I got an e-mail from a friend and lawyer letting me know about this and hoping I would blog about it.  And there I was, feeling compelled to update the blog about it — while waiting on line at Disney World, using my smart phone.

A lawyer practicing at a (great, if I may say so) mid-size Connecticut-based law firm is not a news reporter.  We have clients to care for, for one reason. 

And family is another reason. One of my loyal readers — my mother-in-law — has been ill of late and life requires some changes to meet her (and the rest of my family’s) needs.  

So, it’s time for a change.  Here are a few things you will see this year (at least if I can hold my resolutions down):

  • 2-3 posts a week, scheduled to come out around mid-morning.  I still need to play around with the days but you’ll start to see more of a regular pattern soon.
  • The posts will continue to have a primary focus on items of interest for Connecticut employers, recognizing that some stories of national significance have a local impact too. But the ordinary NLRB decison from Arkansas is just not something this blog can or should cover.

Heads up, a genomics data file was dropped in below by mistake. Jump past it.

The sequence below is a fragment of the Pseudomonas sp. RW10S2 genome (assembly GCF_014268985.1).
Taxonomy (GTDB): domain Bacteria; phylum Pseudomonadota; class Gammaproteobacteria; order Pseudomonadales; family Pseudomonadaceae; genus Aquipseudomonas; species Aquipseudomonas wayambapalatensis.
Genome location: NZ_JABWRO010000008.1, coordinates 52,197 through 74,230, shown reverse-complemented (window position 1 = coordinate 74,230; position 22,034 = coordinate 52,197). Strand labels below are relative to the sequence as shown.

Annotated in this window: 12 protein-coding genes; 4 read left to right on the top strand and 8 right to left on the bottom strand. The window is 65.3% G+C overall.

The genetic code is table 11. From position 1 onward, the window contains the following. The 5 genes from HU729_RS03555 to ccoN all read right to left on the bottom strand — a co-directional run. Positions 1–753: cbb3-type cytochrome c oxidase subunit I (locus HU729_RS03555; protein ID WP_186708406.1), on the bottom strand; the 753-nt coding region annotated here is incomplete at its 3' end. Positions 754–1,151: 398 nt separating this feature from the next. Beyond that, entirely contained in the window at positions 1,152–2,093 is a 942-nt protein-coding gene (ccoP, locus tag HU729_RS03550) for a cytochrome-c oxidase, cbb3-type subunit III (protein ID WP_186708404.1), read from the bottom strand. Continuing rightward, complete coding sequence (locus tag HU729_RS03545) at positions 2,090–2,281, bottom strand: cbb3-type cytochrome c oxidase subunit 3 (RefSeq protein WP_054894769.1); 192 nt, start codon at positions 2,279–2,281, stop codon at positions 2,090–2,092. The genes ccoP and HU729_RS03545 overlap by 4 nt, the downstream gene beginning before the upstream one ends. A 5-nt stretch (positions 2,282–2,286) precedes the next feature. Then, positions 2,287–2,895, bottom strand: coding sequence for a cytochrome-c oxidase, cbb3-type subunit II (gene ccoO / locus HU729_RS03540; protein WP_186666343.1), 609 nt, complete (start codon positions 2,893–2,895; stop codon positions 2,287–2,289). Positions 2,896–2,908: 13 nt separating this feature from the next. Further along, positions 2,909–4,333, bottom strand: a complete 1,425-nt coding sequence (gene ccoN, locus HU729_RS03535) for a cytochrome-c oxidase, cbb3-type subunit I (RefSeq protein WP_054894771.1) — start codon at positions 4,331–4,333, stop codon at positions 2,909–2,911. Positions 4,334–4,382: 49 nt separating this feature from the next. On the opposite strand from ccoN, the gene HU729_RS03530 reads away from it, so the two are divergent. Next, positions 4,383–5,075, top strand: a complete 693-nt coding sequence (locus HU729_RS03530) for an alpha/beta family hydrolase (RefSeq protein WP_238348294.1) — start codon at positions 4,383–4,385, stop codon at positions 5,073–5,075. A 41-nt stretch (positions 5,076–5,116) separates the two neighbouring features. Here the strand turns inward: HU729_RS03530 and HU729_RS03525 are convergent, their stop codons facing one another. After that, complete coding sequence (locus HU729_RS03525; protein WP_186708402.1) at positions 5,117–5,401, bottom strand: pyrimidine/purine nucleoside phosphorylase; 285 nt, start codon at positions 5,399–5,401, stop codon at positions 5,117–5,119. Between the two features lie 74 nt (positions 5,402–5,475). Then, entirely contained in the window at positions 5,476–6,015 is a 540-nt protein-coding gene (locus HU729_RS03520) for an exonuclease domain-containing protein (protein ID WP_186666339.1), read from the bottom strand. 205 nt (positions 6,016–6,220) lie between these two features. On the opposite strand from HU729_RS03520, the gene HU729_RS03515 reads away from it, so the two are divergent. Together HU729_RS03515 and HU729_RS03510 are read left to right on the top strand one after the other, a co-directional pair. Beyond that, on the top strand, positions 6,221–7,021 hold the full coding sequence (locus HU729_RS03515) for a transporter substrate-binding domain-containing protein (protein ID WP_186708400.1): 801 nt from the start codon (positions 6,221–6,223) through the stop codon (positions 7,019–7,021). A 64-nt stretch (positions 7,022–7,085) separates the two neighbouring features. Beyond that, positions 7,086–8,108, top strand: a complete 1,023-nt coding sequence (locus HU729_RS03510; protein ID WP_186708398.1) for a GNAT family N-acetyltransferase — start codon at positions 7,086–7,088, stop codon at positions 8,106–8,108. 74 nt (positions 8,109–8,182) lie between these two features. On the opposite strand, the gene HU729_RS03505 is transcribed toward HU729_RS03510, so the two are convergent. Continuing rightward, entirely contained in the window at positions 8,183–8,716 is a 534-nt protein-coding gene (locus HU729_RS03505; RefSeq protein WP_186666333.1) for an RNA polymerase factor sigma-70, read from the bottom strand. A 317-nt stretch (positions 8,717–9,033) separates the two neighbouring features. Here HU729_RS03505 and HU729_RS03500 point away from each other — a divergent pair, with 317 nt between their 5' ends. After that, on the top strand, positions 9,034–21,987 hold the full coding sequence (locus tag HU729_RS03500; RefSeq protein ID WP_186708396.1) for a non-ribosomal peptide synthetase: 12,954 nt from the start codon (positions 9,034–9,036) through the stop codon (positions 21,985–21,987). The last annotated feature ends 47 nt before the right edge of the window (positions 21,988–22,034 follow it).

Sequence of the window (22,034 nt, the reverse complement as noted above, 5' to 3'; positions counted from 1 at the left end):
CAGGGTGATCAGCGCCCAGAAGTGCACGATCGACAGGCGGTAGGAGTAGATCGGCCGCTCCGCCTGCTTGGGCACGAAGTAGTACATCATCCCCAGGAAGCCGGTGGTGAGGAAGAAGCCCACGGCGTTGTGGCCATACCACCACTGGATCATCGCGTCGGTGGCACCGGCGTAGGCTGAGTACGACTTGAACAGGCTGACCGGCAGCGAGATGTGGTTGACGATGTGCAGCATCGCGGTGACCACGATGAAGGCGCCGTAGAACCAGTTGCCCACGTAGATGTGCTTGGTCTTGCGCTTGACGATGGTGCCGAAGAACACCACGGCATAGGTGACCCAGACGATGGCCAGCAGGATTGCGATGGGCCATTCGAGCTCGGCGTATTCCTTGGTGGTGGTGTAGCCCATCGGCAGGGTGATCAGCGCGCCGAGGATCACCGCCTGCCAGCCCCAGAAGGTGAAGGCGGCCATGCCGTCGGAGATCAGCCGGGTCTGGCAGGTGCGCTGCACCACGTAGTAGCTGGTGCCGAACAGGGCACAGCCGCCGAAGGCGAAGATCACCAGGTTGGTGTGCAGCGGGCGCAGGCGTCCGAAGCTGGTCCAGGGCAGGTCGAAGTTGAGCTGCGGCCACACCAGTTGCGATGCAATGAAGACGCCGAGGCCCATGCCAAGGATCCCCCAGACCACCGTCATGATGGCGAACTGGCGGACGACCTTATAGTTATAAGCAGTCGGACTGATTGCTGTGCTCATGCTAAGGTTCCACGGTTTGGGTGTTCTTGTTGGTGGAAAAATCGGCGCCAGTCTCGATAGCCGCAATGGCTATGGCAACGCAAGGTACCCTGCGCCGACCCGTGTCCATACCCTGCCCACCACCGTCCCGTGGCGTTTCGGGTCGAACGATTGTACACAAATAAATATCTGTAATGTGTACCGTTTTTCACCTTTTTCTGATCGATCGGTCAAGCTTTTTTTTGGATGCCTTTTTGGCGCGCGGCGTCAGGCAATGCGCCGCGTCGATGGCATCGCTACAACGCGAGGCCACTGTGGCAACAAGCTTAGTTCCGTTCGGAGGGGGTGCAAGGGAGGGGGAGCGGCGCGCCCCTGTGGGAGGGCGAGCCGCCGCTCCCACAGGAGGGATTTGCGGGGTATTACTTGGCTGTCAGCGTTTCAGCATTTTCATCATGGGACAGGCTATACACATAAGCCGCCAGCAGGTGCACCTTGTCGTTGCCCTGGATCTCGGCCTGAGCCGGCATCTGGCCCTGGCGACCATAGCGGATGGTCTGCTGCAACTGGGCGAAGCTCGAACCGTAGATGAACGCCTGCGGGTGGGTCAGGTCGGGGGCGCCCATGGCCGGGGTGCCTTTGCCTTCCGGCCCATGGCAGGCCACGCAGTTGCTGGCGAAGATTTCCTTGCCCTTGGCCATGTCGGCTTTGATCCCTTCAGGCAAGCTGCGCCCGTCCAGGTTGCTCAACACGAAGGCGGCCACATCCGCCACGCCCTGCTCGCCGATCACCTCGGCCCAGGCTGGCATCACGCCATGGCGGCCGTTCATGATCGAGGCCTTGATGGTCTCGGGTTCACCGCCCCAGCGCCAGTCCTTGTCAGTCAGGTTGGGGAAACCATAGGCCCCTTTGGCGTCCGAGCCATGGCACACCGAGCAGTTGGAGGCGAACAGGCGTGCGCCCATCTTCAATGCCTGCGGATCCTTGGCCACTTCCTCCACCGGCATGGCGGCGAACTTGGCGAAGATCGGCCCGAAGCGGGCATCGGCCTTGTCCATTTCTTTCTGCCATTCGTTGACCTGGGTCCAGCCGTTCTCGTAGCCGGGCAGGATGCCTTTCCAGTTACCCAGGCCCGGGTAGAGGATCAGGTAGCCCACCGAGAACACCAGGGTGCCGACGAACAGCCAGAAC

• The posts will still try to answer the most important question for employers: How does this thing (a court decision, a new bill) impact employers? 
  • In place of additional posts, particularly on breaking news, I will be making more use of this blog’s Facebook page.   Facebook has taken a more prominent role for businesses and its time to move it into a more central position to keeping updated.  This blog will not chase the search engines for approval simply by having meaningless breaking news posts.
  • In addition, if you haven’t been following me on Twitter, now’s a good time. There’s already 3200 (!) of you doing so, but the more the merrier.  I tend to send Twitter updates a few times a day, mainly on Connecticut or employment law-related stories.  (But Red Sox fans be warned: Come baseball season, you may also see a Yankees post mixed in, in the evening or weekends.)
  • If you like something a little more different, we can also connect on Google+.  I’m planning on starting some employment law Hangouts later this month.  Watch for more details later this month.  You may also see a few more videos and webinars in place of posts too.